Police officers declined to give details about who the men are and what their connection to the Aug. 13 abduction may be. The three were detained by police Tuesday but were not officially arrested until Wednesday, authorities said.

No group has come forward to claim the kidnapping or issue demands in exchange for Weinstein's return -- an unusual development which sparked concern among some officials over Weinstein's fate. But one Pakistani intelligence official told ABC News last week there was no evidence to suggest the abductors had intended to kill Weinstein or that he had been accidentally killed.

"The Pakistanis are leading a very vigorous investigation," U.S. Department of State spokesperson Victoria Nuland said Wednesday, noting that the FBI and the U.S. Embassy are assisting in efforts to track Weinstein down.

Weinstein, a private U.S. citizen who has lived in Pakistan for seven years, was sleeping in his bed when assailants burst into his home to snatch him. The former USAID worker is currently employed by the private U.S.-based development firm J.E. Austin Associates.

All three suspects are from the same province in which Weinstein lived, an area far from the turbulent tribal regions near the Afghan border more usually associated with violent attacks. The men were arrested after investigators managed to track their cellphone numbers, the Lahore police chief said without elaborating.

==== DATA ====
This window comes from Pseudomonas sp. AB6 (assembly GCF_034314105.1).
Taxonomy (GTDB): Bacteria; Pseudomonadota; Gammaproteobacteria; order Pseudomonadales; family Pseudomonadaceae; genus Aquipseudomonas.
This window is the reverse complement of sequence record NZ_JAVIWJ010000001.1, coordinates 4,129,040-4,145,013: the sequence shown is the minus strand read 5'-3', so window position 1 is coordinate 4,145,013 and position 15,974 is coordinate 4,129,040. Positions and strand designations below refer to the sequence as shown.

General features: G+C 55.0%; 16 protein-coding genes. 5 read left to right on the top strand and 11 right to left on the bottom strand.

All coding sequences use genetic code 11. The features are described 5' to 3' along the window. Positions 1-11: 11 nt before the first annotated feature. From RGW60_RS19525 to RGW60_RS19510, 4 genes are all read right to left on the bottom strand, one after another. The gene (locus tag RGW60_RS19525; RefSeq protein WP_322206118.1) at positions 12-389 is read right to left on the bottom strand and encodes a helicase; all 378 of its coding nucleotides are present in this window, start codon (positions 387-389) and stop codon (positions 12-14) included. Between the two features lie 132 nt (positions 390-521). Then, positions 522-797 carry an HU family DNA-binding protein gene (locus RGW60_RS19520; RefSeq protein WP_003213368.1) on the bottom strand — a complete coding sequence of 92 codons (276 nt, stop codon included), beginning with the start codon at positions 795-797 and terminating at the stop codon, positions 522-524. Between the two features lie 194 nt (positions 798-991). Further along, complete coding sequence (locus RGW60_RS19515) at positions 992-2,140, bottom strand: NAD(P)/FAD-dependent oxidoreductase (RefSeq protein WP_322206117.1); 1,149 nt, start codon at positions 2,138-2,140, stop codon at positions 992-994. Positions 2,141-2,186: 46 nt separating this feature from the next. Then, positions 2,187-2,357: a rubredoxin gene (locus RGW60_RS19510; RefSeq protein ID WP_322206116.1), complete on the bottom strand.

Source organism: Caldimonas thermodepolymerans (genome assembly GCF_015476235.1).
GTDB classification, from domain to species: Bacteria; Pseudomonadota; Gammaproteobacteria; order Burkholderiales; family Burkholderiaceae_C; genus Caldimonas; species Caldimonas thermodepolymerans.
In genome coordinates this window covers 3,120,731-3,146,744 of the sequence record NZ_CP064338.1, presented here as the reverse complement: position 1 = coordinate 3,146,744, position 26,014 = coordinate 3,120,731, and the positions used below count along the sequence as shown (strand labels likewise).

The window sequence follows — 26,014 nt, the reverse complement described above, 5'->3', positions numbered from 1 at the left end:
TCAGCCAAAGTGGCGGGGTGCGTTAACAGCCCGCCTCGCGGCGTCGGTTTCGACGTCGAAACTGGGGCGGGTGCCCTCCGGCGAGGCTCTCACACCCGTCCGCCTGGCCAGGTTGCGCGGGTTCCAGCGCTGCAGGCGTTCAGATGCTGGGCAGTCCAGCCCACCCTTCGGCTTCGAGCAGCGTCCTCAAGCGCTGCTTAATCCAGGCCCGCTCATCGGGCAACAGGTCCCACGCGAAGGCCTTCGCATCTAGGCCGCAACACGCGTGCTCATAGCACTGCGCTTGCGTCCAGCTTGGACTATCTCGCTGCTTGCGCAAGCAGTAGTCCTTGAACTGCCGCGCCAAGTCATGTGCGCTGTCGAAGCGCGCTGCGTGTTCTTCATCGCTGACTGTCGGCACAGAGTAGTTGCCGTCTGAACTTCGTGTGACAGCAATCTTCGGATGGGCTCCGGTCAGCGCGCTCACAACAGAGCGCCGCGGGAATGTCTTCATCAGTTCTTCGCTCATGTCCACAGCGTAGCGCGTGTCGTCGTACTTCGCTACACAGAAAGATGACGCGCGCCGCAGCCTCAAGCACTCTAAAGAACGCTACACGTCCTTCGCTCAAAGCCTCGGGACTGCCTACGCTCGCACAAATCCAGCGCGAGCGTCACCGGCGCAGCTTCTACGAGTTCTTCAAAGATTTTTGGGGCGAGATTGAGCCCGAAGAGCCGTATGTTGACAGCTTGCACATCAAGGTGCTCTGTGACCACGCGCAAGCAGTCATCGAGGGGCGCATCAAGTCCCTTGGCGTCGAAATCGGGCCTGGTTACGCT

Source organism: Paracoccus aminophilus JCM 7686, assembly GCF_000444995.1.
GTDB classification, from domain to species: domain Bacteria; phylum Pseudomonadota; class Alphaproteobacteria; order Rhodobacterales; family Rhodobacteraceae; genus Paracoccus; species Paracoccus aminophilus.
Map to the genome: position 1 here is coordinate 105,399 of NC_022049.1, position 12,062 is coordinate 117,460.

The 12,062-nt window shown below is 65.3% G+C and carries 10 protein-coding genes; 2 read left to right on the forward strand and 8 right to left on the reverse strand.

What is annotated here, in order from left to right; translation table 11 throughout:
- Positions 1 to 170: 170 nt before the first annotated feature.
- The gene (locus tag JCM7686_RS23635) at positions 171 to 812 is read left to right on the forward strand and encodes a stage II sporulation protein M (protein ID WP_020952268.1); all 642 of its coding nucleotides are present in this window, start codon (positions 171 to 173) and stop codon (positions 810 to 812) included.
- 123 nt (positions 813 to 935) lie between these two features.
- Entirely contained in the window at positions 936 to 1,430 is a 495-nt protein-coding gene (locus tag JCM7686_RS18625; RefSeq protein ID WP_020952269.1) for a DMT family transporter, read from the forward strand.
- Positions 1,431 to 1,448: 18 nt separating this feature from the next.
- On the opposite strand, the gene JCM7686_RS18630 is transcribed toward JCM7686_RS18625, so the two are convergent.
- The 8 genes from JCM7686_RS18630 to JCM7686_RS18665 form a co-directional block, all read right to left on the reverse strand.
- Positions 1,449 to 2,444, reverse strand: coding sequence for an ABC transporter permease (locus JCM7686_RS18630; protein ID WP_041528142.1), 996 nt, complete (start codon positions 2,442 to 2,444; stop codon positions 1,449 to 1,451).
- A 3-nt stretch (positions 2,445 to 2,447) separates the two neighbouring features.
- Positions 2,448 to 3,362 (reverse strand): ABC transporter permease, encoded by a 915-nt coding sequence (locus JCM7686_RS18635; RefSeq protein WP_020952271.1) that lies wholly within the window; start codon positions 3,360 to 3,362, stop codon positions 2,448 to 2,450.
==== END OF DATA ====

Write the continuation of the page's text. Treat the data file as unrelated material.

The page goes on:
Weinstein's friends and colleagues describe him as a diligent worker dedicated to helping Pakistani people.

"He is a tireless worker for development in Pakistan," Geoff Quartermaine Bastin, who worked with Weinstein after meeting him six years ago, told ABC News. Bastin said Weinstein "worked 18-hour days, three phones at once while talking to a fourth person at the table."

"He is very smart, very motivated and loved Pakistan and its people. He is careless of his health and safety, going everywhere to push his projects," Bastin said.

Weinstein suffers from a heart condition, and J.E. Austin Associates released a long list of medications that he takes, appealing to his abductors to provide them for him.

Some in Pakistan have speculated privately that Weinstein was not a development worker, but instead worked in intelligence for the U.S. Punjab Law Minister Rana Sanaullah publicly announced his suspicions last week, telling local media that Weinstein was involved in "quite suspect" intelligence-gathering for the U.S. government and compared him to Raymond Davis, the American CIA contractor who was jailed in Pakistan earlier this year for shooting two men on the streets of Lahore.